// Store the output of the String.Format method in a string.
    string s = "";

    Console.Clear();

// Format a negative integer or floating-point number in various ways.
    Console.WriteLine("Standard Numeric Format Specifiers");
    s = String.Format(
        "(C) Currency: . . . . . . . . {0:C}\n" +
        "(D) Decimal:. . . . . . . . . {0:D}\n" +
        "(E) Scientific: . . . . . . . {1:E}\n" +
        "(F) Fixed point:. . . . . . . {1:F}\n" +
        "(G) General:. . . . . . . . . {0:G}\n" +
        "    (default):. . . . . . . . {0} (default = 'G')\n" +
        "(N) Number: . . . . . . . . . {0:N}\n" +
        "(P) Percent:. . . . . . . . . {1:P}\n" +
        "(R) Round-trip: . . . . . . . {1:R}\n" +
        "(X) Hexadecimal:. . . . . . . {0:X}\n",
        -123, -123.45f); 
    Console.WriteLine(s);

// Format the current date in various ways.
    Console.WriteLine("Standard DateTime Format Specifiers");
    s = String.Format(
        "(d) Short date: . . . . . . . {0:d}\n" +
        "(D) Long date:. . . . . . . . {0:D}\n" +
        "(t) Short time: . . . . . . . {0:t}\n" +
        "(T) Long time:. . . . . . . . {0:T}\n" +
        "(f) Full date/short time: . . {0:f}\n" +
        "(F) Full date/long time:. . . {0:F}\n" +
        "(g) General date/short time:. {0:g}\n" +
        "(G) General date/long time: . {0:G}\n" +
        "    (default):. . . . . . . . {0} (default = 'G')\n" +
        "(M) Month:. . . . . . . . . . {0:M}\n" +
        "(R) RFC1123:. . . . . . . . . {0:R}\n" +
        "(s) Sortable: . . . . . . . . {0:s}\n" +
        "(u) Universal sortable: . . . {0:u} (invariant)\n" +
        "(U) Universal sortable: . . . {0:U}\n" +
        "(Y) Year: . . . . . . . . . . {0:Y}\n", 
        thisDate);
    Console.WriteLine(s);

// Format a Color enumeration value in various ways.
    Console.WriteLine("Standard Enumeration Format Specifiers");
    s = String.Format(
        "(G) General:. . . . . . . . . {0:G}\n" +
        "    (default):. . . . . . . . {0} (default = 'G')\n" +
        "(F) Flags:. . . . . . . . . . {0:F} (flags or integer)\n" +
        "(D) Decimal number: . . . . . {0:D}\n" +
        "(X) Hexadecimal:. . . . . . . {0:X}\n", 
        Color.Green);       
    Console.WriteLine(s);
    }
}
/*
This code example produces the following results:

Standard Numeric Format Specifiers
(C) Currency: . . . . . . . . ($123.00)
(D) Decimal:. . . . . . . . . -123
(E) Scientific: . . . . . . . -1.234500E+002
(F) Fixed point:. . . . . . . -123.45
(G) General:. . . . . . . . . -123
    (default):. . . . . . . . -123 (default = 'G')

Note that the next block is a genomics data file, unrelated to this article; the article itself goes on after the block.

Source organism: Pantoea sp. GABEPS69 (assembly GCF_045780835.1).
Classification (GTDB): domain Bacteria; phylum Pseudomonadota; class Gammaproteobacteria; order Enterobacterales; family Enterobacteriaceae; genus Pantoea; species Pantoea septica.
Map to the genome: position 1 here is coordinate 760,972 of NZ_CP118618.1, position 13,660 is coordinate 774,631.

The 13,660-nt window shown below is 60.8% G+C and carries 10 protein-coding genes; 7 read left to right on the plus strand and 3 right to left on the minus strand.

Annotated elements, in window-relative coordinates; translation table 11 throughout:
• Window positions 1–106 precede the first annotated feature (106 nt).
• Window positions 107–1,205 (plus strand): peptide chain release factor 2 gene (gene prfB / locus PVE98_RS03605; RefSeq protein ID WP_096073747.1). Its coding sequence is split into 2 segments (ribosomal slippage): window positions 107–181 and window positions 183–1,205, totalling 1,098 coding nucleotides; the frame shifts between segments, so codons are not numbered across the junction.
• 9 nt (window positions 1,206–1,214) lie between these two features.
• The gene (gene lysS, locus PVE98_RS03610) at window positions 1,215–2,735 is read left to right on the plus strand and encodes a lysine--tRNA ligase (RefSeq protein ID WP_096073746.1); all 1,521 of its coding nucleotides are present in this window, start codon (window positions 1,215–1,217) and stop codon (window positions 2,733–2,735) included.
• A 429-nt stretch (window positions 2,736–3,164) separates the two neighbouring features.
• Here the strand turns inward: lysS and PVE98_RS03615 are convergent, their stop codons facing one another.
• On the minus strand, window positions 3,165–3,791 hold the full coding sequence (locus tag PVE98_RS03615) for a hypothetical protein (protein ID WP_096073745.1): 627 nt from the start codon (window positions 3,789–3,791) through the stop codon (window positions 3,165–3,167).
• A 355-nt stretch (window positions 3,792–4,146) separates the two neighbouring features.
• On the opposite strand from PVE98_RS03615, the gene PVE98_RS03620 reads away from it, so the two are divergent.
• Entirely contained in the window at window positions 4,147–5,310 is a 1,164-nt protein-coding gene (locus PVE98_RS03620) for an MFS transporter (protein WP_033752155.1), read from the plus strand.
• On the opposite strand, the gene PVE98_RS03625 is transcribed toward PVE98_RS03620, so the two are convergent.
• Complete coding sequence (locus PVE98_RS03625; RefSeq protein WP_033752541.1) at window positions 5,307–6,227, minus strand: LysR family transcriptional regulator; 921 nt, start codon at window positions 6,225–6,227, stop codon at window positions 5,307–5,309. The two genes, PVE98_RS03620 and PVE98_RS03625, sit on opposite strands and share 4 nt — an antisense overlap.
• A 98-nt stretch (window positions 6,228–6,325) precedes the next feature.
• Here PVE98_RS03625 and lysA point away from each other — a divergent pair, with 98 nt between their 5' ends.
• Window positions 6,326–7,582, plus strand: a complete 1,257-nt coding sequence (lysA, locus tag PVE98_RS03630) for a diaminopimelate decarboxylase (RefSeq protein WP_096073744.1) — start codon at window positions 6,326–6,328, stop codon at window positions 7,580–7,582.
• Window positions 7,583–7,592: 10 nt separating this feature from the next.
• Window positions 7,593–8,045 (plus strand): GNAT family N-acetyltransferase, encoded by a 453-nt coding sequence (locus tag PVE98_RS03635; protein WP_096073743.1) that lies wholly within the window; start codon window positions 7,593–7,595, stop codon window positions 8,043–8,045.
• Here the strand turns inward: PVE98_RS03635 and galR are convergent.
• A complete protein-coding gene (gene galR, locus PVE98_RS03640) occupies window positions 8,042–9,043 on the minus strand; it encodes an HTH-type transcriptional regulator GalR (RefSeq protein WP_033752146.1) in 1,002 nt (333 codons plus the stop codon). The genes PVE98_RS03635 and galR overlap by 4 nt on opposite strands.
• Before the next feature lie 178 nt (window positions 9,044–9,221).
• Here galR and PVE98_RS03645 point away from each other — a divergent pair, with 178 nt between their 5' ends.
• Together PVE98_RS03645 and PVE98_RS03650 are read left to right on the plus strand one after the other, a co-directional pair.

(N) Number: . . . . . . . . . -123.00
(P) Percent:. . . . . . . . . -12,345.00 %
(R) Round-trip: . . . . . . . -123.45
(X) Hexadecimal:. . . . . . . FFFFFF85

Standard DateTime Format Specifiers
(d) Short date: . . . . . . . 6/26/2004
(D) Long date:. . . . . . . . Saturday, June 26, 2004
(t) Short time: . . . . . . . 8:11 PM
(T) Long time:. . . . . . . . 8:11:04 PM
(f) Full date/short time: . . Saturday, June 26, 2004 8:11 PM
(F) Full date/long time:. . . Saturday, June 26, 2004 8:11:04 PM
(g) General date/short time:. 6/26/2004 8:11 PM
(G) General date/long time: . 6/26/2004 8:11:04 PM
    (default):. . . . . . . . 6/26/2004 8:11:04 PM (default = 'G')
(M) Month:. . . . . . . . . . June 26
(R) RFC1123:. . . . . . . . . Sat, 26 Jun 2004 20:11:04 GMT
(s) Sortable: . . . . . . . . 2004-06-26T20:11:04
(u) Universal sortable: . . . 2004-06-26 20:11:04Z (invariant)
(U) Universal sortable: . . . Sunday, June 27, 2004 3:11:04 AM
(Y) Year: . . . . . . . . . . June, 2004

Standard Enumeration Format Specifiers
(G) General:. . . . . . . . . Green
    (default):. . . . . . . . Green (default = 'G')
(F) Flags:. . . . . . . . . . Green (flags or integer)
(D) Decimal number: . . . . . 3
(X) Hexadecimal:. . . . . . . 00000003

*/

Windows 98, Windows Server 2000 SP4, Windows CE, Windows Millennium Edition, Windows Mobile for Pocket PC, Windows Mobile for Smartphone, Windows Server 2003, Windows XP Media Center Edition, Windows XP Professional x64 Edition, Windows XP SP2, Windows XP Starter Edition

The Microsoft .NET Framework 3.0 is supported on Windows Vista, Microsoft Windows XP SP2, and Windows Server 2003 SP1.

.NET Framework

Supported in: 3.0, 2.0, 1.1, 1.0

.NET Compact Framework

Supported in: 2.0, 1.0

XNA Framework

Supported in: 1.0